Olaf Scholz was confirmed as the new chancellor of Germany on Wednesday, leading a three-party government that takes over from Angela Merkel after her 16 years in office.
Scholz was voted in by the German parliament, where his coalition has a substantial majority. He was given an ovation after the German parliament, the Bundestag, backed him by 395 votes to 303.
Scholz’s new government is made up of a coalition of his Social Democrat party along with the Greens and Free Democrats.
The 63-year-old steered the Social Democrats to election victory in late September, positioning himself as a continuity candidate because he played a key role in the Merkel government as vice-chancellor.
Scholz led Social Democrats to victory
SPD had won 25.7 percent of the vote. Angela Merkel’s CDU party and their candidate, Armin Laschet, sank to a historic low in a federal election, with just 24.1 percent.
Scholz called the outcome of the elections in Germany a “great success. Many citizens have put their crosses next to the SPD because they want there to be a change in government and also because they want the next chancellor of this country to be called Olaf Scholz,” he had said.
Scholz and his Cabinet of 16 ministers — seven from the SPD, five from the Greens and four from the FDP — are to be appointed by German President Frank-Walter Steinmeier at the presidential palace Schloss Bellevue and sworn in at the Bundestag.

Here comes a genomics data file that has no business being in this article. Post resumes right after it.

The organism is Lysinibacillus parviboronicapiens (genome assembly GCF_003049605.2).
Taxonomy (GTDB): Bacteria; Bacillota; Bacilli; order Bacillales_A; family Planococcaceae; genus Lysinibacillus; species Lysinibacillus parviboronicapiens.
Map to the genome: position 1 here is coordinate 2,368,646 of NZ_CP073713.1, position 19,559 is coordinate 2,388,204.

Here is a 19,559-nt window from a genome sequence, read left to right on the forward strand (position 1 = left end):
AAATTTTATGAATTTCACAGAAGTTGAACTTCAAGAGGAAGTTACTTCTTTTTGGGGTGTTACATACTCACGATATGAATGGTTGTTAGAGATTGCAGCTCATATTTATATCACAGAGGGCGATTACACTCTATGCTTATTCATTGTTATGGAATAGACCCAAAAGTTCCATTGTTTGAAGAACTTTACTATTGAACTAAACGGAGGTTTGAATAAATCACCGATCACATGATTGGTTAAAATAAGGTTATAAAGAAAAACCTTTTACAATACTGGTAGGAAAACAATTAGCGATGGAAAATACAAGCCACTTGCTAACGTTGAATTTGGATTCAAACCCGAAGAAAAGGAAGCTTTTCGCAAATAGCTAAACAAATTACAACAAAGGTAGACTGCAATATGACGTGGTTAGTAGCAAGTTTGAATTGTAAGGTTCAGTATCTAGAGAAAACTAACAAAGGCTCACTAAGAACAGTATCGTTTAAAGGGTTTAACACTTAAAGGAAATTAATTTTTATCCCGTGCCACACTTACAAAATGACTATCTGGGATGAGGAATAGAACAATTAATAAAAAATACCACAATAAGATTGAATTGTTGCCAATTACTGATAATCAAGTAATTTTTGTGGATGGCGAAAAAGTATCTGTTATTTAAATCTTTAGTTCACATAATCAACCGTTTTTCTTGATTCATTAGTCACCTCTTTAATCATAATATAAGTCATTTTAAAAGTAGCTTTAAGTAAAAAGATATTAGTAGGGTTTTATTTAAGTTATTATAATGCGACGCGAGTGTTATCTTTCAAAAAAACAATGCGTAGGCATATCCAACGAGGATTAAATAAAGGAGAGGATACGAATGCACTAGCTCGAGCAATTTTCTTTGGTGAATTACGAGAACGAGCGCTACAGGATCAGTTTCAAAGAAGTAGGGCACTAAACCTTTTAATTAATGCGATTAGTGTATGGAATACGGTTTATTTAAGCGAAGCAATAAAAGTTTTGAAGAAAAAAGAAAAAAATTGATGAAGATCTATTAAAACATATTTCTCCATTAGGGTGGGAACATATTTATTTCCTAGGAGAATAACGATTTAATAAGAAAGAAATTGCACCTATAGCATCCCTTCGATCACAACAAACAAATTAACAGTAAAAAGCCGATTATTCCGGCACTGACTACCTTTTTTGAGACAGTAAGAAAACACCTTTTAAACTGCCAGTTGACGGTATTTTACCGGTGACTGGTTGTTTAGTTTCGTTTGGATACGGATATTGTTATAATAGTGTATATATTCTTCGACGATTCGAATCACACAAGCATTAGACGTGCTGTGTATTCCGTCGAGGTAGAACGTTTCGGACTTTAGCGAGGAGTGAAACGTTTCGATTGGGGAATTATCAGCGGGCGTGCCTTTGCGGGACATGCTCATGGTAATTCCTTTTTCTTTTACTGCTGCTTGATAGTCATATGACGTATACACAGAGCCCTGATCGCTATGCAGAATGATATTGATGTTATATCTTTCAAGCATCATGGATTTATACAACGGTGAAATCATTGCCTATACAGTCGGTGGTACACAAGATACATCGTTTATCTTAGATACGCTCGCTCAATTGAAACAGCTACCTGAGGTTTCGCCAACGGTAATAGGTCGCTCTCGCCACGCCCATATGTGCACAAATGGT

Over the course of the day, Merkel’s ministers will formally hand over their portfolios to their successors.
The new government in Germany has ambitious plans to fight climate change by phasing out coal as soon as possible and focusing on renewable energy, but their initial priority will be on tackling the coronavirus pandemic.
The new Finance Minister of Germany praises Greece
Germany’s incoming Finance Minister said on Tuesday that “Germany must aspire to become as ambitious as Greece’s domestic policy.”
Christian Lindner, head of the liberal Free Democrats (FDP), which will share power in Europe’s biggest economy with the Social Democrats and Greens, praised efforts made by Greece to turn things around, according to Reuters.
“In the last few years, (the Greek government) has succeeded in putting the Greek economy on a new course for success with very impressive reform measures,” said Lindner.
Greek PM Kyriakos Mitsotakis reminded Merkel of the austerity Germany imposed on Greece. “You admitted that you asked a lot from the Greeks,” the Prime Minister noted during a joint press conference.
Germany was the largest single contributor to three successive international bailout packages Greece received from 2010 to 2018. But the rescue loans came with strings attached.